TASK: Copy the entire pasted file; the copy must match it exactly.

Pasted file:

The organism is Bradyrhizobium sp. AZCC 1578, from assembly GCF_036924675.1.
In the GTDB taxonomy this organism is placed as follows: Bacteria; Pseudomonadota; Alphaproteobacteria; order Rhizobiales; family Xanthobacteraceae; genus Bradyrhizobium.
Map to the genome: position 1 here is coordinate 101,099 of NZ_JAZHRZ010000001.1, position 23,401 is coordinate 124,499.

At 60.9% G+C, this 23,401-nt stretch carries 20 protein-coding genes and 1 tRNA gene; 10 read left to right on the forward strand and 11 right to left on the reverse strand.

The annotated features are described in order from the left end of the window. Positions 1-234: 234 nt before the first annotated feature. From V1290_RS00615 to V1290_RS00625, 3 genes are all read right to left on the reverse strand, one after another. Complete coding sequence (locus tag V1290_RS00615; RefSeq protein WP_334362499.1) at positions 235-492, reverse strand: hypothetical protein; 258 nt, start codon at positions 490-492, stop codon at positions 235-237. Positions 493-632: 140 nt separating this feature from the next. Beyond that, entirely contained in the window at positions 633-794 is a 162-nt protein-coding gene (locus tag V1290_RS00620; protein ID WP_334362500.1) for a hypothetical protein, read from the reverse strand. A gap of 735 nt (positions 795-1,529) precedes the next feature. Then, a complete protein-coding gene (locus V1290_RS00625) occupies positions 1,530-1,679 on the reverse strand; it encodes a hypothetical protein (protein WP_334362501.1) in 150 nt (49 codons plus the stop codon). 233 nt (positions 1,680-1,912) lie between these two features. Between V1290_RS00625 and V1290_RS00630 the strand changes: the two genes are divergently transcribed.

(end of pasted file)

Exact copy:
The organism is Bradyrhizobium sp. AZCC 1578, from assembly GCF_036924675.1.
In the GTDB taxonomy this organism is placed as follows: Bacteria; Pseudomonadota; Alphaproteobacteria; order Rhizobiales; family Xanthobacteraceae; genus Bradyrhizobium.
Map to the genome: position 1 here is coordinate 101,099 of NZ_JAZHRZ010000001.1, position 23,401 is coordinate 124,499.

At 60.9% G+C, this 23,401-nt stretch carries 20 protein-coding genes and 1 tRNA gene; 10 read left to right on the forward strand and 11 right to left on the reverse strand.

The annotated features are described in order from the left end of the window. Positions 1-234: 234 nt before the first annotated feature. From V1290_RS00615 to V1290_RS00625, 3 genes are all read right to left on the reverse strand, one after another. Complete coding sequence (locus tag V1290_RS00615; RefSeq protein WP_334362499.1) at positions 235-492, reverse strand: hypothetical protein; 258 nt, start codon at positions 490-492, stop codon at positions 235-237. Positions 493-632: 140 nt separating this feature from the next. Beyond that, entirely contained in the window at positions 633-794 is a 162-nt protein-coding gene (locus tag V1290_RS00620; protein ID WP_334362500.1) for a hypothetical protein, read from the reverse strand. A gap of 735 nt (positions 795-1,529) precedes the next feature. Then, a complete protein-coding gene (locus V1290_RS00625) occupies positions 1,530-1,679 on the reverse strand; it encodes a hypothetical protein (protein WP_334362501.1) in 150 nt (49 codons plus the stop codon). 233 nt (positions 1,680-1,912) lie between these two features. Between V1290_RS00625 and V1290_RS00630 the strand changes: the two genes are divergently transcribed.